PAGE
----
The development of Valium by Roche Pharmaceutical and the entire benzodiazepine group of active substances was among the greatest accomplishments in 20th-century pharmacology.
Good Chemistry combines a detailed account of this momentous development with an engaging biography of Leo Sternbach, the brilliant chemist who invented Valium and whose achievements heralded the beginning of a new era in research and therapeutics. This thought-provoking biographical history:
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Fifty years ago, when it came to treating acute anxiety and related disorders, the cure was often worse than the disease. Other than "the talking cure," sufferer's options were limited to a handful of toxic substances, such as barbiturates, which, in addition to causing significant impairment of cognitive and motor functions, were highly addictive and potentially lethal. All that changed suddenly in 1960, when the healthcare company Roche introduced Librium, the first of the benzodiazepine class of drugs. Offering the promise of a s fast-acting, effective and safer alternative, the benzodiazepines revolutionized the medical treatment of anxiety and convulsive disorders and ushered in a new era in psychopharmacology research.
The invention of the benzodiazepines is now viewed as one of the greatest accomplishments of 20th century pharmacology.. Now, for the first time, Good Chemistry tells the fascinating story of the benzodiazepines and the genius behind the invention.
Beginning in 1908, in the Adriatic resort town of Abazzia, now a part of Croatia, Good Chemistry traces the life and career of Leo Sternbach, the pharmacist's son who, in the face of withering anti-Semitism and financial hardship, followed his passion for chemistry to become one of the most influential scientists of the 20th century, or as he was dubbed by U.S. News & World Report, one of the Twenty-five Shapers of the Modern Era. We learn about his early years as a student in Europe prior to joining Roche in Switzerland in 1940, and how the company aided his flight from Nazi persecution to a new home in the United States. It was there that, , in 1958, while working as a research chemist for Roche, he made his momentous discovery in a discarded test tube containing a few crystals from a long-forgotten experiment. And we learn of his no less impressive accomplishments in the years following, for which he holds an astonishing 230 patents.
The second half of Good Chemistry is a compelling medical and social history of Valium and its rise to near-iconic stature in our popular culture. The authors offer a lively account of Valium's uses and abuses over the past forty years and explain how its evolution from "panacea" to "Mother's Little Helpers" was based on a common misconception of Valium's effects on the human nervous system. They also review exciting recent research into the psychopharmacology of benzodiazepines that has revealed how, unlike virtually ever other class of anxiolytic, sedative, and mood stabilizer, the benzodiazepines work in harmony with the body's own natural system for inhibiting anxiety and managing stress.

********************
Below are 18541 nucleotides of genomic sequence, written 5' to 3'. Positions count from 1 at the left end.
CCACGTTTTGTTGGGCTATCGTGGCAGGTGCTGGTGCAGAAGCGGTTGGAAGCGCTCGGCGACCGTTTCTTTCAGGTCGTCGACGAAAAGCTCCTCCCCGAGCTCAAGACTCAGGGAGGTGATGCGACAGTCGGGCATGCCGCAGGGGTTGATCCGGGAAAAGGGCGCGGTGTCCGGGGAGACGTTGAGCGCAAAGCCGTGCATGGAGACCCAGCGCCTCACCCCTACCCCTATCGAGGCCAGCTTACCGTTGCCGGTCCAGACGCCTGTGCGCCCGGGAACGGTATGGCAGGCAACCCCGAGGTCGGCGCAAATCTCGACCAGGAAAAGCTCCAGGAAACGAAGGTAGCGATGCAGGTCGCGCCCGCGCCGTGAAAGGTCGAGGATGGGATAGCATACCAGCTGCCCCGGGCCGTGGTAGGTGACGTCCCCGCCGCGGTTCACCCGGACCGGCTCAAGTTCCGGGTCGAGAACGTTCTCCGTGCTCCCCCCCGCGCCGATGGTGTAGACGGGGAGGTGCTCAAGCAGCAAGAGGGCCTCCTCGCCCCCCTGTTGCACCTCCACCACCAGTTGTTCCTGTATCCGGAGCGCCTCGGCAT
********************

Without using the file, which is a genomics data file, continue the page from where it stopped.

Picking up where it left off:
Each day, tens of millions of people around the globe take some form of benzodiazepine to calm their fears, to help them sleep, to overcome life-threatening seizures, or to assist them through the trauma of surgery. Good Chemistry tells the captivating story of the development of these medications and of the remarkable man who introduced them to the world.
The fascinating story of one of the most important breakthroughs of 20th century pharmacology and the man behind the invention
The development by Roche of Valium and the benzodiazepine class of chemical compounds was among the greatest accomplishments of modern pharmacology. Good Chemistry combines a detailed account of that momentous development with an engaging biography of Leo Sternbach, the brilliant chemist who invented Valium and whose achievement heralded a new era in research and therapeutics.
A thought-provoking biographical history, Good Chemistry reveals the fascinating story of a gifted young man who, forbidden to follow his passion for chemistry because he was Jewish,, fled the persecution of his homeland for the United States, overcoming seemingly insurmountable odds to become one of the 20th century's premier chemists. It also traces the surprising and often dramatic developments that led to the invention of Valium, and traces the grim history of previous drug therapies for anxiety that made the invention of the benzodiazepine group of drugs such a revolution in drug treatments. And it offers a fascinating cultural history of one of the most praised and maligned drugs of modern times and its impact on society.About the Author:
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